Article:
As our week showed us many examples of the importance of space, we are called to look at where space needs to be created and utilized in our own lives. We can use our physical space creatively, just like the campers and staff who set up a makeshift slip-n-slide on a hot day. We can make space in our homes to be hospitable, just as the summer staff opened their doors to Christy and I when we realized at quite a late hour that we were locked out of our bedroom for the night. We can create space for open conversation with friends and strangers alike, just as the campers welcomed all into their family and built up their relationships together. And as we do all of these things, we can sit on the deck and enjoy the beautiful open spaces that God has already provided, from lush meadows to the loving arms of a friend.
Camp Pine Lake was, for me, just another wonderful example of a loving community that I’ve seen this summer. It was clear from as soon as we started our journey with them back from NYC on the bus that these kids cared about each other. They were totally willing to talk to us and get to know us. I had an especially great time on our canoe trip we took during the week. I had some really good conversation with the two guys I was teamed up with. We spent the first part of the trip canoeing as hard as we could, passing other canoes and barreling down the river. But, the later part of the trip was spent drifting down the river playing 20 questions. During this time we connected over various issues that the three of us all face in our lives, and were able to give each other our various perspectives and advice on these issues. I greatly appreciated their willingness to open up and share about themselves with the group. That canoe trip will definitely stick with me.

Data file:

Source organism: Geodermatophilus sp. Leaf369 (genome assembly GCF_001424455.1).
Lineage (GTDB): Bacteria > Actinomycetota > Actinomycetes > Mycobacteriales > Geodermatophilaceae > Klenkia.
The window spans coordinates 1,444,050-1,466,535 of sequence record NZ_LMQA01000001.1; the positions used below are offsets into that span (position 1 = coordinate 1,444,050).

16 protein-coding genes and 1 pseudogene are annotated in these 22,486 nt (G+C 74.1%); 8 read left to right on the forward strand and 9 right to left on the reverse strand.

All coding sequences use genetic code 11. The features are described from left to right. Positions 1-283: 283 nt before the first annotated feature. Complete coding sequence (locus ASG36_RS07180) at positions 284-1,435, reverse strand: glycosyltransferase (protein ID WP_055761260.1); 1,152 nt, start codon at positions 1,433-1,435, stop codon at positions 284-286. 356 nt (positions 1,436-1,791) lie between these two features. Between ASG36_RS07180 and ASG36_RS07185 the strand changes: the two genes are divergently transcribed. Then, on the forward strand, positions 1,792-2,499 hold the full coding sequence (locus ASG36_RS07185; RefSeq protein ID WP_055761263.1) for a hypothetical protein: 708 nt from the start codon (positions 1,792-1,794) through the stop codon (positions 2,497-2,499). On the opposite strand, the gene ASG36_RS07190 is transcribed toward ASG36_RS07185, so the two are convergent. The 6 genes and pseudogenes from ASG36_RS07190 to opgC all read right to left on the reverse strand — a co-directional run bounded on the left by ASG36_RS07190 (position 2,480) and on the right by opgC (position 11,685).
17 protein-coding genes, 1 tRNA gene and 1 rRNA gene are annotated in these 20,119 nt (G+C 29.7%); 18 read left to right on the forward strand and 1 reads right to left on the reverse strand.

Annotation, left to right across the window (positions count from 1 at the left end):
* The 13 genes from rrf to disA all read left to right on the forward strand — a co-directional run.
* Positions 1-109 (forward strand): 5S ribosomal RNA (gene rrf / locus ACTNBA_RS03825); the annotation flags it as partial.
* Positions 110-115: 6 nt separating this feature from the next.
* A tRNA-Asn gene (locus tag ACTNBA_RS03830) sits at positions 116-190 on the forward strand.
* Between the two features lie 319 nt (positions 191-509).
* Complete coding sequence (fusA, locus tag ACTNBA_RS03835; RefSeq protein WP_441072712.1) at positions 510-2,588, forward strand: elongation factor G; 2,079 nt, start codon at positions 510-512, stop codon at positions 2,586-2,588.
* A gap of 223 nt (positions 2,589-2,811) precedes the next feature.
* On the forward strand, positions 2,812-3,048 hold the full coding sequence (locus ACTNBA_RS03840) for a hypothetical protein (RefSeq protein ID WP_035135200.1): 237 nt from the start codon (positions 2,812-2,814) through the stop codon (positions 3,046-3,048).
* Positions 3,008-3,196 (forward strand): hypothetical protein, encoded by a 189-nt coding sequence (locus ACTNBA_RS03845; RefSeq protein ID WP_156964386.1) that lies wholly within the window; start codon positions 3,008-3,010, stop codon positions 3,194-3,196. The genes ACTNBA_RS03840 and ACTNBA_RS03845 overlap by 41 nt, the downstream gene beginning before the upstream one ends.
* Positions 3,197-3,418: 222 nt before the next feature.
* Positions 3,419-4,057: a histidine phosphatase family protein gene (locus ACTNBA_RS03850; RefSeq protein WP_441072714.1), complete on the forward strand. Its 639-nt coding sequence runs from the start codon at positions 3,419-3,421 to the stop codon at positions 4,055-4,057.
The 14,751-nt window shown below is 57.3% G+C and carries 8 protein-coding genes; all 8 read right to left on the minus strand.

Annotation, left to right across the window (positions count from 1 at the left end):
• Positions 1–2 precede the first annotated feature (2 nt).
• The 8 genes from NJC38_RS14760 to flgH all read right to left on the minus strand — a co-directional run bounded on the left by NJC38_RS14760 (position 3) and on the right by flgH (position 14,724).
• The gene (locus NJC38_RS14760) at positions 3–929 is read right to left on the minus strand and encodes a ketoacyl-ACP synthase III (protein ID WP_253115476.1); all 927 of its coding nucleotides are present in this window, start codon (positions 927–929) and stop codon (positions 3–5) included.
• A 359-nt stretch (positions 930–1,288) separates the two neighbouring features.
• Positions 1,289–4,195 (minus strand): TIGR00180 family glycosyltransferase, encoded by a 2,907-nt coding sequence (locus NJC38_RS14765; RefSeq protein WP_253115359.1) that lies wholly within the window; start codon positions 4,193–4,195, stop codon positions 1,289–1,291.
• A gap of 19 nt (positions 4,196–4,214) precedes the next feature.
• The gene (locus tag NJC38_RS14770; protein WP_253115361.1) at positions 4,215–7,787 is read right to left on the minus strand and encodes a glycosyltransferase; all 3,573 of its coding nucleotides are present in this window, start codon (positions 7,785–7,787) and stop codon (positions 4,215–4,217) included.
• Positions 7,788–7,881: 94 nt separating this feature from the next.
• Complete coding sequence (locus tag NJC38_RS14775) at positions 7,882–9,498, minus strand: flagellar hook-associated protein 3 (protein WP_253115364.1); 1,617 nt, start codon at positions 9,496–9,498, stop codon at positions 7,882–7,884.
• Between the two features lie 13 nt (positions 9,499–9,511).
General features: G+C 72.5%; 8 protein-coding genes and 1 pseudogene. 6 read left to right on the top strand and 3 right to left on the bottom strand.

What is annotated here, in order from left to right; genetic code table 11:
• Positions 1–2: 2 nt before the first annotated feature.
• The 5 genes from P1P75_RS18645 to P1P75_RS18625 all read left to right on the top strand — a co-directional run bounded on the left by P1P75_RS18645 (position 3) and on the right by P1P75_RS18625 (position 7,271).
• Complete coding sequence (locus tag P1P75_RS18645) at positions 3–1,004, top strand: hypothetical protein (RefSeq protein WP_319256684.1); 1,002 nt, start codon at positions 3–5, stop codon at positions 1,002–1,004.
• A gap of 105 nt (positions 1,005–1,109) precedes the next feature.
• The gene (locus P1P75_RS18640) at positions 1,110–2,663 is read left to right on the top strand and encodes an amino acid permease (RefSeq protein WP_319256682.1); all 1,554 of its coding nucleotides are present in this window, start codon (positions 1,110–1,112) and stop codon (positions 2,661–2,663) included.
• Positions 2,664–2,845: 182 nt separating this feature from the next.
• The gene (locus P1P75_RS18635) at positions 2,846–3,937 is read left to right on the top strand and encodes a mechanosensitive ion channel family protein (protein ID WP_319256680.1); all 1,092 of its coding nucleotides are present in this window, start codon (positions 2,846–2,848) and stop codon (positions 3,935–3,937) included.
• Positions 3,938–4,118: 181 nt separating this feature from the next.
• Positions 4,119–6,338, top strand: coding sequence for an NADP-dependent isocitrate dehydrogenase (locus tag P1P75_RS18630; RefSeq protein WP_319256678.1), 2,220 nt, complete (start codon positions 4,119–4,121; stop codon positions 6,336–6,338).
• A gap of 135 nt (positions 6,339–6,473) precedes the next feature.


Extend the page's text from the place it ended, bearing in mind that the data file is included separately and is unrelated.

The youth at CPL were some of the most inclusive, fun campers we’ve been with this entire summer. Despite the shortened week of camp, the bonds of community created there were exceptional. We were asked as a team to emcee the talent show on the final night. This request thrilled us because it gave us the opportunity to be ridiculously silly as well as witness the variety of talent in the group. As the talent show got on its way, I was touched by how receptive the group was of each individual and how comfortable kids were to share. A girl who hadn’t said more than two words in front of the group all week got up and belted out one of her favorite rock songs. Another pair of campers reenacted the “we are siamese if you please” song from Lady and the Tramp. One hilarious camper even shared a Youtube video of her dancing with a blanket on her head and knocking over a large glass lamp. This got the whole camp rolling around laughing for an extended amount of time :). Meanwhile, the YP double T did improv skits between each act to introduce the next one using locations, actions, and characters that the campers wrote on slips of paper. I may or may not have acted as a shoe that Jake then pooped in. Needless to say, the nonjudgmental environment was key to the community built this week. I am so glad we were warmly welcomed in such a tight-knit camp environment!